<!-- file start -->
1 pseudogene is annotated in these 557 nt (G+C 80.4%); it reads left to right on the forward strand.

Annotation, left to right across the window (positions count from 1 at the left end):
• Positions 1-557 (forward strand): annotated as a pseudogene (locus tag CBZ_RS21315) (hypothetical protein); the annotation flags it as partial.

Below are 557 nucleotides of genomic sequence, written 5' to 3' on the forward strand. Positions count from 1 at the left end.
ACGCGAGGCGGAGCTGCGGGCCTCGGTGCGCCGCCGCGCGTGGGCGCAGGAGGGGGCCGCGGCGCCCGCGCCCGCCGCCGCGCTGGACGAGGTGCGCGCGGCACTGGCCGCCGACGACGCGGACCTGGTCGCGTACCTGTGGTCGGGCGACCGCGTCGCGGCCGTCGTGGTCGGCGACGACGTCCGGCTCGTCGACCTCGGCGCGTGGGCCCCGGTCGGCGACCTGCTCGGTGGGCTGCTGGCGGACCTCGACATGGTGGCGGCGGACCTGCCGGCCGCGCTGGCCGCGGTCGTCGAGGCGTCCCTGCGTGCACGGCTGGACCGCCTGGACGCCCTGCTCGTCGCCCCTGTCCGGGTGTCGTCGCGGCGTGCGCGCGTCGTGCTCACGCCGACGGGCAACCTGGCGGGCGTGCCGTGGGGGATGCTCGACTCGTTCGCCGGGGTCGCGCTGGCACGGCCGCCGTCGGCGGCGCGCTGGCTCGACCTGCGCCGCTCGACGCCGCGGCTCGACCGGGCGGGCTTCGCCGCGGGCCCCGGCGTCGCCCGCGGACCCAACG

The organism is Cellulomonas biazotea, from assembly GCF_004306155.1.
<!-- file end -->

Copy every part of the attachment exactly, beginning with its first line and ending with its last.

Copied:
1 pseudogene is annotated in these 557 nt (G+C 80.4%); it reads left to right on the forward strand.

Annotation, left to right across the window (positions count from 1 at the left end):
• Positions 1-557 (forward strand): annotated as a pseudogene (locus tag CBZ_RS21315) (hypothetical protein); the annotation flags it as partial.

Below are 557 nucleotides of genomic sequence, written 5' to 3' on the forward strand. Positions count from 1 at the left end.
ACGCGAGGCGGAGCTGCGGGCCTCGGTGCGCCGCCGCGCGTGGGCGCAGGAGGGGGCCGCGGCGCCCGCGCCCGCCGCCGCGCTGGACGAGGTGCGCGCGGCACTGGCCGCCGACGACGCGGACCTGGTCGCGTACCTGTGGTCGGGCGACCGCGTCGCGGCCGTCGTGGTCGGCGACGACGTCCGGCTCGTCGACCTCGGCGCGTGGGCCCCGGTCGGCGACCTGCTCGGTGGGCTGCTGGCGGACCTCGACATGGTGGCGGCGGACCTGCCGGCCGCGCTGGCCGCGGTCGTCGAGGCGTCCCTGCGTGCACGGCTGGACCGCCTGGACGCCCTGCTCGTCGCCCCTGTCCGGGTGTCGTCGCGGCGTGCGCGCGTCGTGCTCACGCCGACGGGCAACCTGGCGGGCGTGCCGTGGGGGATGCTCGACTCGTTCGCCGGGGTCGCGCTGGCACGGCCGCCGTCGGCGGCGCGCTGGCTCGACCTGCGCCGCTCGACGCCGCGGCTCGACCGGGCGGGCTTCGCCGCGGGCCCCGGCGTCGCCCGCGGACCCAACG

The organism is Cellulomonas biazotea, from assembly GCF_004306155.1.